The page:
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Federations Magazine Article
Distributing powers in a federal Nepal

epal has chosen a federal system
because it is widely believed that
constitutionally guaranteed shared rule
and self-rule will help alleviate poverty
and promote development.
It is also believed that federalism will help
eradicate discrimination against
oppressed minorities. But if federalism is
to fulfil this promise, members of the
Constituent Assembly (CA) will need to
remember these goals when they decide
how the federation is to be structured,
how much autonomy the constituent
units – Nepal’s future states or provinces
Some powers will go to the central government, others to constituent units
Distributing powers in
a federal Nepal
– will have and how the fiscal side of
federalism will operate. Among the
questions that must be addressed are the
powers of the constituent units and the
nexus between taxing powers and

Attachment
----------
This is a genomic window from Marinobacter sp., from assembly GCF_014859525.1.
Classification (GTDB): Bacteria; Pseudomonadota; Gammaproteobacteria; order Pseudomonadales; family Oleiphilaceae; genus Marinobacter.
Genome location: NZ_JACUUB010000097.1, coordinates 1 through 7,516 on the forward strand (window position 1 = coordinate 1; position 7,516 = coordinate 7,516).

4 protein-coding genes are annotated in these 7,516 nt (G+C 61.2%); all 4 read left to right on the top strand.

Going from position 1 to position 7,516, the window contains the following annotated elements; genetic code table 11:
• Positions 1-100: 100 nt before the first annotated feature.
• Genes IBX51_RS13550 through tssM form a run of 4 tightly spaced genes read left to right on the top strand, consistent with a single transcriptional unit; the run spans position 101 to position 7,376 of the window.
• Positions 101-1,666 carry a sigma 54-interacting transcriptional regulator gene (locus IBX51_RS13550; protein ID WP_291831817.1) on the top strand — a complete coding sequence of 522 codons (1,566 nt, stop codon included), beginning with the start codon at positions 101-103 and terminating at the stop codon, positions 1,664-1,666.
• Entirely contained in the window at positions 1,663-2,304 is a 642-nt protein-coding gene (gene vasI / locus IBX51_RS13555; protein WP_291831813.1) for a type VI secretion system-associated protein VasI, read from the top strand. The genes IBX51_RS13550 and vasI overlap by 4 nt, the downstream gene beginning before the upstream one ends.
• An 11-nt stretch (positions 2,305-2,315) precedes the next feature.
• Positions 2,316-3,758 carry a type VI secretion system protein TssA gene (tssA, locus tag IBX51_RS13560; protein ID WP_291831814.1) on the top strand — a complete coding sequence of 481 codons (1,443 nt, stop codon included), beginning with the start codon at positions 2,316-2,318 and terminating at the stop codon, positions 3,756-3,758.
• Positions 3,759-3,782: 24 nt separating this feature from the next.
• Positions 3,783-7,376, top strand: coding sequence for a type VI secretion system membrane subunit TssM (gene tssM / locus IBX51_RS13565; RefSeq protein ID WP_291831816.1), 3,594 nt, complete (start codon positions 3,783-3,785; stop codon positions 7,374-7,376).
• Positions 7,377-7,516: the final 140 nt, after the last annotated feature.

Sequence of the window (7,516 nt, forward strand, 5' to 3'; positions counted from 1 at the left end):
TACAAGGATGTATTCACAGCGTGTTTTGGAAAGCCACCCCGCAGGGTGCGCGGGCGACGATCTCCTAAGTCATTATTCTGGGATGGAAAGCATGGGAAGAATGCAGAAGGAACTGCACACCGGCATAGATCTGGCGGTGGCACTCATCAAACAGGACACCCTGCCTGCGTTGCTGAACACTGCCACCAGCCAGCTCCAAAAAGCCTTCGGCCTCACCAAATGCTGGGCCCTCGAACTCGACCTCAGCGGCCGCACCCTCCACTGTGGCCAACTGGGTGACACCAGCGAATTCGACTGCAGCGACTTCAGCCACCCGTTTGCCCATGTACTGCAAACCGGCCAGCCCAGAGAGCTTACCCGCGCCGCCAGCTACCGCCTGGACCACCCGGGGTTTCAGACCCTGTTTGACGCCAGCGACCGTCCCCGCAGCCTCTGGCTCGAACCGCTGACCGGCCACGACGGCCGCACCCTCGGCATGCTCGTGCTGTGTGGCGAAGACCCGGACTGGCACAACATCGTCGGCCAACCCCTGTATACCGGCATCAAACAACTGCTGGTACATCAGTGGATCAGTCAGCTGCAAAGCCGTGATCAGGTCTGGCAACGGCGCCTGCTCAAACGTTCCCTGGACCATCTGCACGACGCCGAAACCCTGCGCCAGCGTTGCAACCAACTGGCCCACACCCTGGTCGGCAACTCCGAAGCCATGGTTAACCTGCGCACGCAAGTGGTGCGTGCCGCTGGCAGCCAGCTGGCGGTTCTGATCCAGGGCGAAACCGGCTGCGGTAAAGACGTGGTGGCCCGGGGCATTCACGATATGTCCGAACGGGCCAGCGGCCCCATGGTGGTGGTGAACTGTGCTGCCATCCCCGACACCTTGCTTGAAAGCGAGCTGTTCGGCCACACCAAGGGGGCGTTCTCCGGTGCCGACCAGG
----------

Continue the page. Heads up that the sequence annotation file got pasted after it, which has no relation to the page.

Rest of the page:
spending responsibilities at each order of
government. Decisions on these issues are
bound to require difficult negotiations
among the 25 political parties represented
in the 601-member CA.
Attempting decentralization
Nepal has already made some attempts
at decentralization, but progress has
been slow and uneven. While there has
been some decentralization to local and
district bodies, central control and
supervision over such bodies has
remained strong. Many of the efforts at
decentralization thus far have involved
administrative delegation rather than
granting any degree of real autonomy or
devolving power.
When it was adopted in 1999, the Local
Self-Governance Act was hailed as a
landmark for decentralization and
participatory development in Nepal. Under